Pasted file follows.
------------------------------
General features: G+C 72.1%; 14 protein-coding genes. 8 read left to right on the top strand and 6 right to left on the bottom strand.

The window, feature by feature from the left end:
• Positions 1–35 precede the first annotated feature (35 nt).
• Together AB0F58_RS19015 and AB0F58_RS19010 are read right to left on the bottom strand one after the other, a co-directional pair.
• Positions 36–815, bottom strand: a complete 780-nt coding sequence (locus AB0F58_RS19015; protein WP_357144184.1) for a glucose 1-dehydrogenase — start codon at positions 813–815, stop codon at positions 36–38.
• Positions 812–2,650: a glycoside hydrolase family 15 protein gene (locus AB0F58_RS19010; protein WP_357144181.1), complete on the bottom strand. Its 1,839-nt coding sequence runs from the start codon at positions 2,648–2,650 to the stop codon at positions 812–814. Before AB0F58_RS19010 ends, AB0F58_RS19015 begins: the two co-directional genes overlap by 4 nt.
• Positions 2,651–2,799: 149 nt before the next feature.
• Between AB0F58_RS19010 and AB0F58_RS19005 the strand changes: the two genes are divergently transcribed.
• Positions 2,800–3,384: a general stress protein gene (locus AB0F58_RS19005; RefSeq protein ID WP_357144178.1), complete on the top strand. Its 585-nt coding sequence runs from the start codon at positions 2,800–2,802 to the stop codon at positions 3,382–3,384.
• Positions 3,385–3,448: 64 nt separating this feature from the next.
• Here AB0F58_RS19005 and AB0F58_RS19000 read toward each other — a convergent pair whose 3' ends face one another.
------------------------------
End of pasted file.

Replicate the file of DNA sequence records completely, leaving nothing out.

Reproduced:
General features: G+C 72.1%; 14 protein-coding genes. 8 read left to right on the top strand and 6 right to left on the bottom strand.

The window, feature by feature from the left end:
• Positions 1–35 precede the first annotated feature (35 nt).
• Together AB0F58_RS19015 and AB0F58_RS19010 are read right to left on the bottom strand one after the other, a co-directional pair.
• Positions 36–815, bottom strand: a complete 780-nt coding sequence (locus AB0F58_RS19015; protein WP_357144184.1) for a glucose 1-dehydrogenase — start codon at positions 813–815, stop codon at positions 36–38.
• Positions 812–2,650: a glycoside hydrolase family 15 protein gene (locus AB0F58_RS19010; protein WP_357144181.1), complete on the bottom strand. Its 1,839-nt coding sequence runs from the start codon at positions 2,648–2,650 to the stop codon at positions 812–814. Before AB0F58_RS19010 ends, AB0F58_RS19015 begins: the two co-directional genes overlap by 4 nt.
• Positions 2,651–2,799: 149 nt before the next feature.
• Between AB0F58_RS19010 and AB0F58_RS19005 the strand changes: the two genes are divergently transcribed.
• Positions 2,800–3,384: a general stress protein gene (locus AB0F58_RS19005; RefSeq protein ID WP_357144178.1), complete on the top strand. Its 585-nt coding sequence runs from the start codon at positions 2,800–2,802 to the stop codon at positions 3,382–3,384.
• Positions 3,385–3,448: 64 nt separating this feature from the next.
• Here AB0F58_RS19005 and AB0F58_RS19000 read toward each other — a convergent pair whose 3' ends face one another.